I am a graduate student of Ecology working on a species diversity problem and am not much educated in time series methods. i have searched 3 general time-series books and could not find a clue on how to proceed. I am hoping that seismologists or other earth scientists could help me find a method.

My data, after some processing consists of multiple time series, auto-correlated in space. the time series are quite short compared with typical time-series data, that is 15-30 points and typically without large variation in the series.

I would like to characterize the stability, resistance and resilience of this set of time series (for each one of them).

Do you know of any method that is in common use for such problems of stability ? I was thinking seismologists may be able to help me, as some of them are probably occupied by the need for fast predictions for earthquakes from multiple sources of data with some spatial auto-correlation.

  • $\begingroup$ Did you try Cross Validated? There are some brilliant statisticians active there. $\endgroup$ – gerrit Jul 26 '18 at 13:40
  • $\begingroup$ How do you define stability, resistance and resilience? Also, what exactly do you mean with auto-correlation in space? $\endgroup$ – Way of the Geophysicist Jul 28 '18 at 20:45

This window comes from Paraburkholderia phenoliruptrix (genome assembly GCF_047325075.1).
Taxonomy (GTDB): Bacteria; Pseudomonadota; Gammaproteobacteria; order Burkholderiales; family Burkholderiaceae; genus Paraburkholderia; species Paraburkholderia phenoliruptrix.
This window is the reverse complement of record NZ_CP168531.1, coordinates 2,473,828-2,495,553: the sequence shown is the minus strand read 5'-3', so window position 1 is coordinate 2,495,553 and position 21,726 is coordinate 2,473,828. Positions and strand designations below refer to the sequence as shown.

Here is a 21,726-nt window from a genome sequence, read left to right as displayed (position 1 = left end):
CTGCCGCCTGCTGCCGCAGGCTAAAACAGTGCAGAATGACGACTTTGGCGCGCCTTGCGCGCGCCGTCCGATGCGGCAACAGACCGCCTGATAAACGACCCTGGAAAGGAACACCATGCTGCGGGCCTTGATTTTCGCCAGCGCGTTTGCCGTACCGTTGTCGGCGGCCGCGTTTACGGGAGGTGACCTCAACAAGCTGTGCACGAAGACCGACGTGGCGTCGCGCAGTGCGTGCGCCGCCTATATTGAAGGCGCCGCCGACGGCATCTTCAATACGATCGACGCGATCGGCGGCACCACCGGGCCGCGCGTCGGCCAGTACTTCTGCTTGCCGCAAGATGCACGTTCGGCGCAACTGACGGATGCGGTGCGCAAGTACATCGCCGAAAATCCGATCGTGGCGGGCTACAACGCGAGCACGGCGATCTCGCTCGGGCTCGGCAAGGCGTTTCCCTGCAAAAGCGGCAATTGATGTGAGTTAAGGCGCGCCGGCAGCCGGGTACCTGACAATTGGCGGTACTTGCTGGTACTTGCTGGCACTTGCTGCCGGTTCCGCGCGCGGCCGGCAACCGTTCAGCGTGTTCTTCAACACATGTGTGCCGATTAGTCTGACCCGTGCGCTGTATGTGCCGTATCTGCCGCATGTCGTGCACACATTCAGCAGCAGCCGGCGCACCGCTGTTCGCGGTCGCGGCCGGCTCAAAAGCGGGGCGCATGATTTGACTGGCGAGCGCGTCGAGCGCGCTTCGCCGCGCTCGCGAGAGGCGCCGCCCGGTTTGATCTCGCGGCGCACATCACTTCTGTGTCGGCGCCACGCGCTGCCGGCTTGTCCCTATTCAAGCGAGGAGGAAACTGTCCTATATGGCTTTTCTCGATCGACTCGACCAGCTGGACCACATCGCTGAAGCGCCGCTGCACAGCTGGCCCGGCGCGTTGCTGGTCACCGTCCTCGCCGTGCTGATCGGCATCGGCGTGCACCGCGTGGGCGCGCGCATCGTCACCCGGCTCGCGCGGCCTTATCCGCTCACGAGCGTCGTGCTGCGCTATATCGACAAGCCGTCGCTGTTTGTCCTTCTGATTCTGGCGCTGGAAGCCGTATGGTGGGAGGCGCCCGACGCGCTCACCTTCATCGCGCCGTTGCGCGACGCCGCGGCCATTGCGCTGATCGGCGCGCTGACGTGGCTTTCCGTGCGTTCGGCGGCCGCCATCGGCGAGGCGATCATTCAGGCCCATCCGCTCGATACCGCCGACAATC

• $\begingroup$ Answers to the first 2 comments: -gerrit : I posted this on Cross Validated as well, thanks for the tip ! so far no comments or answers $\endgroup$ – playmobilmeister Jul 29 '18 at 10:08
  • $\begingroup$ - Way of the Geophysisict: to me, the exact definition doesn't matter, so long as the spirit of the definition is as follows: Stability - the series is controlled in the sense that it is not a free walk, and tends to return to the overall mean / trend-line. its two components as i understand them: Resistance - the rate of change away from the overall mean /trend line when there is a perturbation. Resilience, the rate of change back towards the mean/trend-line. $\endgroup$ – playmobilmeister Jul 29 '18 at 10:11
  • $\begingroup$ and finally, Spatial Autocorrelation - things that are closer tend to be more similar. the classic example is an elevation map - usually the further you go away from a point the less likely it is to have the same or similar height. see for example: en.wikipedia.org/wiki/… $\endgroup$ – playmobilmeister Jul 29 '18 at 10:19

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